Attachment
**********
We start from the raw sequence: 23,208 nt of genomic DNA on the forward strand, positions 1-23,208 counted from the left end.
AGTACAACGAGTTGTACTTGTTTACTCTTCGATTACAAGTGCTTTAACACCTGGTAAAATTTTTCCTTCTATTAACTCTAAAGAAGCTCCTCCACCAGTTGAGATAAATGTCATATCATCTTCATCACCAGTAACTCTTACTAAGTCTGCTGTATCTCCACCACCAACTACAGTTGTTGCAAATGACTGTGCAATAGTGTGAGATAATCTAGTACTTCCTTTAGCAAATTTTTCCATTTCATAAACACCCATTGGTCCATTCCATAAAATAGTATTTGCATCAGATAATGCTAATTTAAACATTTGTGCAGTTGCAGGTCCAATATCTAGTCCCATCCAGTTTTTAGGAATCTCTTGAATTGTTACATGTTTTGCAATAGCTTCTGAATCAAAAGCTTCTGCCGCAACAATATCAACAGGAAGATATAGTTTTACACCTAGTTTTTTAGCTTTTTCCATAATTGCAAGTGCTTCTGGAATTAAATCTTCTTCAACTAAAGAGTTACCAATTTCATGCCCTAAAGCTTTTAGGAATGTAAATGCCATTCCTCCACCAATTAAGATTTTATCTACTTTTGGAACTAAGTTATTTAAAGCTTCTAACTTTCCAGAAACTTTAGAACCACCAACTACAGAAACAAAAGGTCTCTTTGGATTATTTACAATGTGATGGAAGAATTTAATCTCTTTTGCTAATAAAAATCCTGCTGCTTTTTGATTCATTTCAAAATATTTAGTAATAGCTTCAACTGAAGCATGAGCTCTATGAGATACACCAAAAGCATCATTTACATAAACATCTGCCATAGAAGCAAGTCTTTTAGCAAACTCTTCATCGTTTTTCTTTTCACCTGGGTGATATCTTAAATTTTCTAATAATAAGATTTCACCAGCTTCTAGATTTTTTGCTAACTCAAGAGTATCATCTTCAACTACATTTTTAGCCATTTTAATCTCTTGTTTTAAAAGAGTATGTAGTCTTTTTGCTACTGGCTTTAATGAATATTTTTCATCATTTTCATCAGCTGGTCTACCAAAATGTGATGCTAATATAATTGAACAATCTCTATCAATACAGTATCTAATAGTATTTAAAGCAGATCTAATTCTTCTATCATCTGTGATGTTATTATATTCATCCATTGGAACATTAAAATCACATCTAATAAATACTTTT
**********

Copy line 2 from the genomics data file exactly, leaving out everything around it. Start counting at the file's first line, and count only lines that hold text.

AGTACAACGAGTTGTACTTGTTTACTCTTCGATTACAAGTGCTTTAACACCTGGTAAAATTTTTCCTTCTATTAACTCTAAAGAAGCTCCTCCACCAGTTGAGATAAATGTCATATCATCTTCATCACCAGTAACTCTTACTAAGTCTGCTGTATCTCCACCACCAACTACAGTTGTTGCAAATGACTGTGCAATAGTGTGAGATAATCTAGTACTTCCTTTAGCAAATTTTTCCATTTCATAAACACCCATTGGTCCATTCCATAAAATAGTATTTGCATCAGATAATGCTAATTTAAACATTTGTGCAGTTGCAGGTCCAATATCTAGTCCCATCCAGTTTTTAGGAATCTCTTGAATTGTTACATGTTTTGCAATAGCTTCTGAATCAAAAGCTTCTGCCGCAACAATATCAACAGGAAGATATAGTTTTACACCTAGTTTTTTAGCTTTTTCCATAATTGCAAGTGCTTCTGGAATTAAATCTTCTTCAACTAAAGAGTTACCAATTTCATGCCCTAAAGCTTTTAGGAATGTAAATGCCATTCCTCCACCAATTAAGATTTTATCTACTTTTGGAACTAAGTTATTTAAAGCTTCTAACTTTCCAGAAACTTTAGAACCACCAACTACAGAAACAAAAGGTCTCTTTGGATTATTTACAATGTGATGGAAGAATTTAATCTCTTTTGCTAATAAAAATCCTGCTGCTTTTTGATTCATTTCAAAATATTTAGTAATAGCTTCAACTGAAGCATGAGCTCTATGAGATACACCAAAAGCATCATTTACATAAACATCTGCCATAGAAGCAAGTCTTTTAGCAAACTCTTCATCGTTTTTCTTTTCACCTGGGTGATATCTTAAATTTTCTAATAATAAGATTTCACCAGCTTCTAGATTTTTTGCTAACTCAAGAGTATCATCTTCAACTACATTTTTAGCCATTTTAATCTCTTGTTTTAAAAGAGTATGTAGTCTTTTTGCTACTGGCTTTAATGAATATTTTTCATCATTTTCATCAGCTGGTCTACCAAAATGTGATGCTAATATAATTGAACAATCTCTATCAATACAGTATCTAATAGTATTTAAAGCAGATCTAATTCTTCTATCATCTGTGATGTTATTATATTCATCCATTGGAACATTAAAATCACATCTAATAAATACTTTT